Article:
Commercial Video And TV Commercials Are But Distant Cousins

Advertising is home of the loud, land of the brash. That’s why Adam Lisagor, “advertising’s quietest pitchman,” is a hit. He’s quiet and that’s the kind of thing that stands out amid the noise.

Let’s take a look:

According to Fast Company, Lisagor is now shooting TV spots, as well.

The transition–from the sometimes-insular online world to the bigger, brasher universe of TV–might have been inevitable, but it still gives Lisagor pause. He’s entering the land of oversell, after all, and he doesn’t intend to change his voice to match. “It’s going to be a brutal learning process,” he says. “There’s a crucial difference between doing these for the web and for TV. On the web, somebody’s watching it because they were curious enough to click. On TV, you’re always a disruption. You’re a necessary evil, and all you can do is be the best necessary evil you can be.”

The web is also a perfect place for demonstrations. On TV you have to get in and get out–your storytelling canvas is visual haiku.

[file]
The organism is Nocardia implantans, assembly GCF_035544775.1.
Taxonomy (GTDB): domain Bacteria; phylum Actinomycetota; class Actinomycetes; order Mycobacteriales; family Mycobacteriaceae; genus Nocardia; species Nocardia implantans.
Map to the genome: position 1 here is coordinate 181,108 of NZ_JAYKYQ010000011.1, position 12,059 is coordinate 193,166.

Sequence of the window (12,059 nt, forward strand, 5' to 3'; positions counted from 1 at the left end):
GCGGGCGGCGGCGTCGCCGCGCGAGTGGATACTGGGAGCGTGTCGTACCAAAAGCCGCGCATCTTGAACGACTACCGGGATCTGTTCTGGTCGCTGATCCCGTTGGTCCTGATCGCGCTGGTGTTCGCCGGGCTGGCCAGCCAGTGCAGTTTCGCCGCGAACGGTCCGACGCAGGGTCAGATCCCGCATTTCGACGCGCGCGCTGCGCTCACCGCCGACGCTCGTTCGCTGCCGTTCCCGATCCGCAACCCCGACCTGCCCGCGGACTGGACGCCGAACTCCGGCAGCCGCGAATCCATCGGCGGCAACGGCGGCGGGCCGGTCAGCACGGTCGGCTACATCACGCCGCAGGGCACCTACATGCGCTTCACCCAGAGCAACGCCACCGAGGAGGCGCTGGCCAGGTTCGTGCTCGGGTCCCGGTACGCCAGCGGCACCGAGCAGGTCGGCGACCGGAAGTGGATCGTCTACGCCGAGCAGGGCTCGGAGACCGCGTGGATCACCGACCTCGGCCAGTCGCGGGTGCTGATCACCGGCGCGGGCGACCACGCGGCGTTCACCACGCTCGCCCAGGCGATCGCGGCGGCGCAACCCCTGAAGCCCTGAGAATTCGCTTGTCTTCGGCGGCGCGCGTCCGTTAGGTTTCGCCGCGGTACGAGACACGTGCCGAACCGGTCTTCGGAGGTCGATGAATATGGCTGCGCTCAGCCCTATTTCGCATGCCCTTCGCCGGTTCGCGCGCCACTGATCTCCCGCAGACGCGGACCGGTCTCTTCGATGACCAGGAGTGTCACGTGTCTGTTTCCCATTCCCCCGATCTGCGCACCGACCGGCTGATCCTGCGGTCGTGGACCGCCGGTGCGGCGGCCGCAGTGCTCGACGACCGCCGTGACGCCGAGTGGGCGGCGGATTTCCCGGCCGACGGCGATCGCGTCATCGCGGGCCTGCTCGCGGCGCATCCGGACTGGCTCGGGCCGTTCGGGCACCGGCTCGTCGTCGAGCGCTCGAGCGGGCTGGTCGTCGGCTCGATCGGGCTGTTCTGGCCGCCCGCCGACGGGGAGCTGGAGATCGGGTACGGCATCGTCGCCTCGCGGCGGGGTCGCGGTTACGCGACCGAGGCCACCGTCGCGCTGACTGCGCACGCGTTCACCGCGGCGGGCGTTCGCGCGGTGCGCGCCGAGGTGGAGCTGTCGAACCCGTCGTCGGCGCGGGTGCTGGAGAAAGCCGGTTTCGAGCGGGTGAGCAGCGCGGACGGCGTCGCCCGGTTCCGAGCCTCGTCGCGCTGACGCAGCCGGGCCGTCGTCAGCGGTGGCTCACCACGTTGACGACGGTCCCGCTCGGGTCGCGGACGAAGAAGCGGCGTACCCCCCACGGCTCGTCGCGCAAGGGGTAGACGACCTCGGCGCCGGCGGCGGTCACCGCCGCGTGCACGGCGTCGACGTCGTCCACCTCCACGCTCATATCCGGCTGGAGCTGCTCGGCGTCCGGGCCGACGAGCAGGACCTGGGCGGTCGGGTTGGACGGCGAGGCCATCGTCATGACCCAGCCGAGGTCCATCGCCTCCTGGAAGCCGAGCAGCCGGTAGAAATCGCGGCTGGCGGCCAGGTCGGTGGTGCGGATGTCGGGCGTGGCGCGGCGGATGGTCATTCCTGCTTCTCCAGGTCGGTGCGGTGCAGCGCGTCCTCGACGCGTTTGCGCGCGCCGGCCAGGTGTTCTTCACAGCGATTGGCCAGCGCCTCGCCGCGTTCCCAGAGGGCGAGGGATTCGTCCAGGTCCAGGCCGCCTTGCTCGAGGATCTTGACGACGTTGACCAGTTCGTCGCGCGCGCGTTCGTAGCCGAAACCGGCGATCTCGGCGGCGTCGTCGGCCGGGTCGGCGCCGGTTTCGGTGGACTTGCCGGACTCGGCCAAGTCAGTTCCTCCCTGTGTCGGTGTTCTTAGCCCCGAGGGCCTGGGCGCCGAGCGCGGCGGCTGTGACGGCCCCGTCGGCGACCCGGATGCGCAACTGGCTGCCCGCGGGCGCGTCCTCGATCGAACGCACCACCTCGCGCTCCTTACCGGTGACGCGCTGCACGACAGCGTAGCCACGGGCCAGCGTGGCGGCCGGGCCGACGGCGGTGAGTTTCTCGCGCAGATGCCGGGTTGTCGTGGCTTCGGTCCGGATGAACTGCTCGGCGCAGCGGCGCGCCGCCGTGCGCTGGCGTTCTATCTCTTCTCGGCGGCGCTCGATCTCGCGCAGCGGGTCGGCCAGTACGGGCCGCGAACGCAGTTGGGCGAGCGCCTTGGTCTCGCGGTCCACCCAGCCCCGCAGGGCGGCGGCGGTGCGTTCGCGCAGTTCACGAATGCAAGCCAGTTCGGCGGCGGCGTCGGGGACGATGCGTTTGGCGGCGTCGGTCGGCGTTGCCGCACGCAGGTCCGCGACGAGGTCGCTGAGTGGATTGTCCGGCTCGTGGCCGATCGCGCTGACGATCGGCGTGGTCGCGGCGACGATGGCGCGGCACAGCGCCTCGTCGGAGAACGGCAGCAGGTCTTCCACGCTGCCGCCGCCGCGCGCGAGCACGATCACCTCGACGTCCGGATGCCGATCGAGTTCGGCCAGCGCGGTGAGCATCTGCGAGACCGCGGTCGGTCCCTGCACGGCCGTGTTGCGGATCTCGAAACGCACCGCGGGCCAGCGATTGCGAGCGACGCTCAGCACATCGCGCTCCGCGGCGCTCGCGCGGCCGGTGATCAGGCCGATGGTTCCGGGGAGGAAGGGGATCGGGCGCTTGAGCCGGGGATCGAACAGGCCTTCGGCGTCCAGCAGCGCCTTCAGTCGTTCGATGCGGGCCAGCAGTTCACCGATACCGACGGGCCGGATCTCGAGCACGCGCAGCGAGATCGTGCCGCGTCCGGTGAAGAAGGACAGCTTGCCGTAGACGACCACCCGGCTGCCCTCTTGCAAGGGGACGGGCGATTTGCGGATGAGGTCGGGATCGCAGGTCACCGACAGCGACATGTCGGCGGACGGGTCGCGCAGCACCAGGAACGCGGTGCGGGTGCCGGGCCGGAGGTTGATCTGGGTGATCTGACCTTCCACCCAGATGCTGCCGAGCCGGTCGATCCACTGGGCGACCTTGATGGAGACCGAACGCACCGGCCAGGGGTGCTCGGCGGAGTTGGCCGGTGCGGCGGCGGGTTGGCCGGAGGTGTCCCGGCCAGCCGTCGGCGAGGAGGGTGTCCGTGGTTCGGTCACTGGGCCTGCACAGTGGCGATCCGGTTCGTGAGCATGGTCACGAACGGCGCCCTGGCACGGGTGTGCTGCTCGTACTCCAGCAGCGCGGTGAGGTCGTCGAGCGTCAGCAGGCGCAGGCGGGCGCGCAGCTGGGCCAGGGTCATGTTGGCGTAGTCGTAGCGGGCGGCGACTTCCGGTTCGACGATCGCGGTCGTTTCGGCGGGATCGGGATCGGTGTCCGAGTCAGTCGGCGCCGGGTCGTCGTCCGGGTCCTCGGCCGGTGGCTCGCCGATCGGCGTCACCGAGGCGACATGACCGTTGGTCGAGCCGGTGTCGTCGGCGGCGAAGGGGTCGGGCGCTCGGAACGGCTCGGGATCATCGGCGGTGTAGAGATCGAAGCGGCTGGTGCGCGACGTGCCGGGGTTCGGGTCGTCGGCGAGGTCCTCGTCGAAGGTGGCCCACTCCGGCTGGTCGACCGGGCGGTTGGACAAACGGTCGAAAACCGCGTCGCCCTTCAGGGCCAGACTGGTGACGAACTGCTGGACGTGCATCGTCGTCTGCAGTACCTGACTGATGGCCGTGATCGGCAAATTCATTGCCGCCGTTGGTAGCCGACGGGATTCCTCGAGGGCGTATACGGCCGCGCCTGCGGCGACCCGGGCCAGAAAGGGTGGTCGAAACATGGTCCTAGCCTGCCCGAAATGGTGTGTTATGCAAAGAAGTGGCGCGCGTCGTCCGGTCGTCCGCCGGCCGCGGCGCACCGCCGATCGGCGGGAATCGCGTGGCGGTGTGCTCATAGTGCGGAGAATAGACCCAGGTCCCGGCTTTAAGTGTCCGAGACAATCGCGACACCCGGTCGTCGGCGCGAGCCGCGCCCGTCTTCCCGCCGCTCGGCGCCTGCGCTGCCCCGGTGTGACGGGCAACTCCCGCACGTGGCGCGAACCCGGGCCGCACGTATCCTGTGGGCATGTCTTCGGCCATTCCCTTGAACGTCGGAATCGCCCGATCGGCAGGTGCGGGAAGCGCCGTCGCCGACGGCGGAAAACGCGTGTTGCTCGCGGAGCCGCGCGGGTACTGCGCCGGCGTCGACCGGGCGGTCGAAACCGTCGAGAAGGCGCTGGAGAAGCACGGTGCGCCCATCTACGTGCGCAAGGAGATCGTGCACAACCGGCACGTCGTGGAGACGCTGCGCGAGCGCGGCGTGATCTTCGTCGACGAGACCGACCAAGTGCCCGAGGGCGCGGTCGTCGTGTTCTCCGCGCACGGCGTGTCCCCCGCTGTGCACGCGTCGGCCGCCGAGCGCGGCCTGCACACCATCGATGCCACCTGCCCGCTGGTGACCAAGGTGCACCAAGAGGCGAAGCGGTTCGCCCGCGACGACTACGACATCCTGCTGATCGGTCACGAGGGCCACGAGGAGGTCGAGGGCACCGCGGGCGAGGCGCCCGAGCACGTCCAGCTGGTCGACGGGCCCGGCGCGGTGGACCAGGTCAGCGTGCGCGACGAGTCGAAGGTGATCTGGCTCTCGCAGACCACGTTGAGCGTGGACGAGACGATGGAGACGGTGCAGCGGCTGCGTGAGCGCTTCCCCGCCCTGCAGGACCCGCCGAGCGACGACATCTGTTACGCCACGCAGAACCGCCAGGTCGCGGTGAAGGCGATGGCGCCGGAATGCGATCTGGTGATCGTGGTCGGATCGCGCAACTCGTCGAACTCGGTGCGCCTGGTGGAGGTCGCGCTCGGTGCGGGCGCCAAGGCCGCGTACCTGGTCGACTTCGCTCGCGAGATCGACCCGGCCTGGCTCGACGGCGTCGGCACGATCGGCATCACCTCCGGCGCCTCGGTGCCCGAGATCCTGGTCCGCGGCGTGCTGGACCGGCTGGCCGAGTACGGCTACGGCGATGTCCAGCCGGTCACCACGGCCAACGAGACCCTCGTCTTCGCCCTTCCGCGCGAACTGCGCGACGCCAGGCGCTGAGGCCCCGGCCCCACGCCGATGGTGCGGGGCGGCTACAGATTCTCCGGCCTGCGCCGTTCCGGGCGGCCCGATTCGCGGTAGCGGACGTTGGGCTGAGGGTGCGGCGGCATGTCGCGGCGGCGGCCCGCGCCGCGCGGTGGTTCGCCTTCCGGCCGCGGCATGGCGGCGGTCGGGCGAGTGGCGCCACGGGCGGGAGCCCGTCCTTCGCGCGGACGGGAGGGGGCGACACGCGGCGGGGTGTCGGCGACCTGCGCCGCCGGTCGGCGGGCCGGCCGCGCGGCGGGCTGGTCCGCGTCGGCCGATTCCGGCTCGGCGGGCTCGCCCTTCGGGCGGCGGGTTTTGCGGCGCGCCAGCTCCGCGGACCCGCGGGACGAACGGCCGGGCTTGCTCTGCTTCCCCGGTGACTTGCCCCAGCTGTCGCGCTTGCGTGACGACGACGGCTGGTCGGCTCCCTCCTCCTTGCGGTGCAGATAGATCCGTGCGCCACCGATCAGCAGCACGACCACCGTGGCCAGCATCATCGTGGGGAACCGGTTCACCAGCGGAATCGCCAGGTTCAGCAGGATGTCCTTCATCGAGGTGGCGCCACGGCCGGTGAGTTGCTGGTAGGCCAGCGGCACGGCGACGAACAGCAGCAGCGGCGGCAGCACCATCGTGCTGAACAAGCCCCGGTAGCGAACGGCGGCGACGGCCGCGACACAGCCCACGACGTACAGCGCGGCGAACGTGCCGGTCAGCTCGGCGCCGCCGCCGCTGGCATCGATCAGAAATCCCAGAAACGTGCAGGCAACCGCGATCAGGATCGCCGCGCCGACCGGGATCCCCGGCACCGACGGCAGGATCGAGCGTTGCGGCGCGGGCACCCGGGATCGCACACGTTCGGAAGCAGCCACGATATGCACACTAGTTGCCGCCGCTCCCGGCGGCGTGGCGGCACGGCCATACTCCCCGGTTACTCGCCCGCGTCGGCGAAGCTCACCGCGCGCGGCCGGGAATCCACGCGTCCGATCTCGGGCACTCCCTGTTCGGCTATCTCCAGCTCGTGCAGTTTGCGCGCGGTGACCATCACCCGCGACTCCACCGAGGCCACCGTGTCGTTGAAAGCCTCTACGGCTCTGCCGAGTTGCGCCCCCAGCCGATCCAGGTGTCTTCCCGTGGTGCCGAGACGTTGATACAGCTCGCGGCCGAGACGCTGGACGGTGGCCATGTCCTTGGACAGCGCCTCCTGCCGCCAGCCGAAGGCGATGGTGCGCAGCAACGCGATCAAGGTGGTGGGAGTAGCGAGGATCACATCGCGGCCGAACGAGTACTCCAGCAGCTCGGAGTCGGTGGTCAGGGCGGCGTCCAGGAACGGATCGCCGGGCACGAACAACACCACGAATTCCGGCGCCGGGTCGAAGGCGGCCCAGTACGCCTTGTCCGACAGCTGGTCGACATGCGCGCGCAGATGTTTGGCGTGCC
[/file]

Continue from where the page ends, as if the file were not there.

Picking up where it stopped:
About David Burn

Co-founder and editor of AdPulp. I wrote my first ad for a political candidate when I was 17 years old. She won her race and I felt the seductive power of advertising for the first time. I worked for seven agencies in five states before launching my own practice in 2009. Today, I am head of brand strategy and creative at Bonehook in Portland, Oregon.

Comments

  1. “your storytelling canvas is visual haiku”

    Nice.

  2. Actually, TV is the perfect place for demonstrations, as evidenced by infomercials and those hideous paid programs. It’s just more expensive than digital, from a media placement standpoint. Your storytelling canvas can become a financial seppuku.